Taranaki has been at the forefront of New Zealand's economic recovery, Economic Development Minister Steven Joyce said yesterday.
Joyce, who is also Minister for Small Business and Minister of Science and Innovation, Tertiary Education, and Skills and Employment, and Associate Minister of Finance, was in New Plymouth yesterday for the launch of youth employment programme Taranaki Futures.
The regions had led New Zealand's recovery, he said.
"And Taranaki is one of the leading regions, if not the leading region in the country."
The province had the lowest unemployment rate in North Island and its unemployment rate had been lower than most regions during the global economic crisis, he said.
"That doesn't mean it hasn't been hard at different times. It has, but the region has stood up really well. And part of that is the oil and gas and supporting services, strong dairy as we know, and forestry picking up. The region has a lot going for it."
The Government had helped by having the right regulations around the Resource Management Act and the oil and gas industry, ultra-fast broadband and infrastructure such as the planned road upgrade to the road from Waiwhakaiho into the city.
When he was transport minister, Mr Joyce directed roading funds to roads of national significance, none of which were in Taranaki.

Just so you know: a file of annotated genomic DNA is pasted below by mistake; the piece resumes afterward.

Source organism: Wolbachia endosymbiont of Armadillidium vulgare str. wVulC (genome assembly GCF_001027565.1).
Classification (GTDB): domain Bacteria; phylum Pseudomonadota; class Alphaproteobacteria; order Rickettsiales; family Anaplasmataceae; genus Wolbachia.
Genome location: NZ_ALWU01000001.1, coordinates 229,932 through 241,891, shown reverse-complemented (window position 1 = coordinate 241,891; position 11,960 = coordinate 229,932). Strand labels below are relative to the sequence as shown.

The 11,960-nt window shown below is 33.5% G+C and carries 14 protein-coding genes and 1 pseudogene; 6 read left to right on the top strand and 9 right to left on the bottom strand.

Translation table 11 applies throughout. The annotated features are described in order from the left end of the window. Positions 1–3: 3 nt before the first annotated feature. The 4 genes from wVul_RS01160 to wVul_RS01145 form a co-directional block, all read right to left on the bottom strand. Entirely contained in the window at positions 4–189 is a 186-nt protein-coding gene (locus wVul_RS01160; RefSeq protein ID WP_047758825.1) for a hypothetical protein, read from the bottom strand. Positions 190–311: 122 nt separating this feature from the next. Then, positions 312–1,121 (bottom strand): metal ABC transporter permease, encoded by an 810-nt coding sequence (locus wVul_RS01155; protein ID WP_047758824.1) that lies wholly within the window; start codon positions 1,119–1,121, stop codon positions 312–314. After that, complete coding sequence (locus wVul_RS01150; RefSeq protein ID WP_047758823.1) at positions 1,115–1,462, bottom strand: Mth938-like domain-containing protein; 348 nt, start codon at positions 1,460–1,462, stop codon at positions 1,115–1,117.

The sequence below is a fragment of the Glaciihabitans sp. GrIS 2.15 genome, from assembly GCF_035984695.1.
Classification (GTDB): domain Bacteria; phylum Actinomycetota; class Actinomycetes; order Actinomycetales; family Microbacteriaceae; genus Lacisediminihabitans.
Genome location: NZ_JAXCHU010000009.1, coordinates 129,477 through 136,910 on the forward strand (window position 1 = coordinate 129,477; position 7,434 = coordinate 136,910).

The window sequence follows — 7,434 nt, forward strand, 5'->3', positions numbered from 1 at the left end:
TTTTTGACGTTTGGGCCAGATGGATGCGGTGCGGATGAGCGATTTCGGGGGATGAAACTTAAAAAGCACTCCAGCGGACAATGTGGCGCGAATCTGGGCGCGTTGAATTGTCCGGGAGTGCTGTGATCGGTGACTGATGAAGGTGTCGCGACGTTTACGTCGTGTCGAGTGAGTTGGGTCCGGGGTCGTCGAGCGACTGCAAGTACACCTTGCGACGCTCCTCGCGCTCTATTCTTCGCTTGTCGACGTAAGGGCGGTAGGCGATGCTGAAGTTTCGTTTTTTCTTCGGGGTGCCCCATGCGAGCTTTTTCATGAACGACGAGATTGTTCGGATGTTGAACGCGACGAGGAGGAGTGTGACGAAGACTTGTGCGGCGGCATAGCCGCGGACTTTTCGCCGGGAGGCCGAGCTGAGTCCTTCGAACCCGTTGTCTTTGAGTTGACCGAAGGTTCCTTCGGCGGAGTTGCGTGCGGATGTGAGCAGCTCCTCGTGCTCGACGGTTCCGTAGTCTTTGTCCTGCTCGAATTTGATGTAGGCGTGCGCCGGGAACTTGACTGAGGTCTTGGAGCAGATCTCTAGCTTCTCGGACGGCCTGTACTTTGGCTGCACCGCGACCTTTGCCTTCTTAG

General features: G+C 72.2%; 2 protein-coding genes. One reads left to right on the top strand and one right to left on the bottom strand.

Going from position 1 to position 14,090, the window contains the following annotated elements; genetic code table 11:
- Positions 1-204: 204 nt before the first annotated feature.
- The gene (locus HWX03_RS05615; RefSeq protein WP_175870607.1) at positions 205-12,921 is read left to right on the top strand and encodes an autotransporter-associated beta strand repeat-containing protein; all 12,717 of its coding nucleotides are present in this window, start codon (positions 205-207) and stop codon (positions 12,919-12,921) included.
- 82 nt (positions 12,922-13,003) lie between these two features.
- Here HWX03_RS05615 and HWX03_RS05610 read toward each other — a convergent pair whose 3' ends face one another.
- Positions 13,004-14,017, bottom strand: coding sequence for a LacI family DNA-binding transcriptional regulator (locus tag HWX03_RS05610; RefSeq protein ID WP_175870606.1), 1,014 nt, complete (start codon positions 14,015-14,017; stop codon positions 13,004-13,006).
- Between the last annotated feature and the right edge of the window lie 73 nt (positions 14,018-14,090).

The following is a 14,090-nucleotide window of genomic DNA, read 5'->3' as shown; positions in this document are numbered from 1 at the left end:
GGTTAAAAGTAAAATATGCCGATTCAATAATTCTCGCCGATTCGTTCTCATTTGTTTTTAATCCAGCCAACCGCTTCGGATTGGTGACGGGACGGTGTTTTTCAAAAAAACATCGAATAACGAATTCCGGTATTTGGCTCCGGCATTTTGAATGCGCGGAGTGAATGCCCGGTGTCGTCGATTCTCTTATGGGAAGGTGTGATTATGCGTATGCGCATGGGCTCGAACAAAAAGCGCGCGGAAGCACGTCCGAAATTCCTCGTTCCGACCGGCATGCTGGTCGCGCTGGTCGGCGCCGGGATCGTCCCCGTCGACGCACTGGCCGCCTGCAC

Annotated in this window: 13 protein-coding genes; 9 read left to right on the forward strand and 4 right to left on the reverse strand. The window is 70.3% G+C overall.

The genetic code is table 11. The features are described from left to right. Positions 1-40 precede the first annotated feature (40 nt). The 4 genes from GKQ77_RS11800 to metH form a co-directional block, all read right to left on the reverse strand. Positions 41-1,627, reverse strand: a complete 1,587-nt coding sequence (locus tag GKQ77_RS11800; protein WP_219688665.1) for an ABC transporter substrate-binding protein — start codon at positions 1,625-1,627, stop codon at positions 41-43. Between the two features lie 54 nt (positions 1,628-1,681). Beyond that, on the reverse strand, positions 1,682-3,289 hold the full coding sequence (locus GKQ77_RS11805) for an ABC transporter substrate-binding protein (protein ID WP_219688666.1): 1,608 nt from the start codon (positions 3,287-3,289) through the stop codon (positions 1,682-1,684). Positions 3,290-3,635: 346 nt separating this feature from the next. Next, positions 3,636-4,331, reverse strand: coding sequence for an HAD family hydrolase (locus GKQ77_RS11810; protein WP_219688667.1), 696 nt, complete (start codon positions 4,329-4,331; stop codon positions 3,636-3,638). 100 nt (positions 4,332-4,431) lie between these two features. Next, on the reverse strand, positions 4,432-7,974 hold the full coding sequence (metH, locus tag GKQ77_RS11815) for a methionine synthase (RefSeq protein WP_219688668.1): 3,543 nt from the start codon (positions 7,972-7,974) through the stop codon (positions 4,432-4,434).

But the Hamilton-to-Auckland stretch of road, which was significant, caused more problems to Taranaki exporters than the leg out of Taranaki, he said.
Over the next few years the focus would be on how to improve the resilience of Mt Messenger, the Awakino Gorge and other parts of the route. "We've been doing a bit of work on that."
Joyce grew up in New Plymouth, attending Woodleigh School, Highlands Intermediate and Francis Douglas Memorial College.
When he returned from university he started radio station Energy FM, which turned into a multimillion-dollar business, Radioworks.
He believes it is still possible, in this economic climate, to grow a small business. It wasn't easy and the "trick" for the Government was to try to ease the path and get the incentives right.
"You can't really make it happen, they have to do it. It takes entrepreneurial spirit, which Taranaki has a lot of."
About 250,000 jobs were created and lost in the New Zealand in any one year, he said. "You can't guarantee the success of every business."
An example was Fitzroy Yachts, which had always struggled to make a lot of money, Mr Joyce said.
"The workers from Fitzroy Yachts are well sought-after."
Some were working in Whanganui and others were being snapped up by engineering firms in Taranaki, he said.
Joyce, nicknamed Minister of Everything, is also in charge of rectifying the Novopay debacle.
"We have made some really good progress."
The challenge was to simplify the payroll, because of the number of people whose details changed at the start of a new school year. Anyone having problems should contact the Ministry of Education, Joyce's office or New Plymouth MP Jonathan Young, Joyce said.
- Taranaki Daily News